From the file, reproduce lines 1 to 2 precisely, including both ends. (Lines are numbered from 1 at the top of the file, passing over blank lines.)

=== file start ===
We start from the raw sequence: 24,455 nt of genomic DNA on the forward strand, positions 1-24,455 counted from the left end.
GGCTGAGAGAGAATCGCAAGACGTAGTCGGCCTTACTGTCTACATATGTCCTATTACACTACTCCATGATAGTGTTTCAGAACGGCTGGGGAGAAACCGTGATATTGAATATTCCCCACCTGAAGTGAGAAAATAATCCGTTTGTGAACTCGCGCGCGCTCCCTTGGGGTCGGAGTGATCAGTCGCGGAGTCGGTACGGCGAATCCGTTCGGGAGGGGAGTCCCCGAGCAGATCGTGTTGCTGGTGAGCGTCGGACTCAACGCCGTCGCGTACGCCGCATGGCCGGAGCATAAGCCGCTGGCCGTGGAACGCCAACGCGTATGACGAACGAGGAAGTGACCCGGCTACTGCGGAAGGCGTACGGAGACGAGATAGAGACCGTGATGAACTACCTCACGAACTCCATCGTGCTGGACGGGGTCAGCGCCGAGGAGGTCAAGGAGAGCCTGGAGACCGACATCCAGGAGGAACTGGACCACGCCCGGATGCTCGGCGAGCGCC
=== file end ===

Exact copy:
We start from the raw sequence: 24,455 nt of genomic DNA on the forward strand, positions 1-24,455 counted from the left end.
GGCTGAGAGAGAATCGCAAGACGTAGTCGGCCTTACTGTCTACATATGTCCTATTACACTACTCCATGATAGTGTTTCAGAACGGCTGGGGAGAAACCGTGATATTGAATATTCCCCACCTGAAGTGAGAAAATAATCCGTTTGTGAACTCGCGCGCGCTCCCTTGGGGTCGGAGTGATCAGTCGCGGAGTCGGTACGGCGAATCCGTTCGGGAGGGGAGTCCCCGAGCAGATCGTGTTGCTGGTGAGCGTCGGACTCAACGCCGTCGCGTACGCCGCATGGCCGGAGCATAAGCCGCTGGCCGTGGAACGCCAACGCGTATGACGAACGAGGAAGTGACCCGGCTACTGCGGAAGGCGTACGGAGACGAGATAGAGACCGTGATGAACTACCTCACGAACTCCATCGTGCTGGACGGGGTCAGCGCCGAGGAGGTCAAGGAGAGCCTGGAGACCGACATCCAGGAGGAACTGGACCACGCCCGGATGCTCGGCGAGCGCC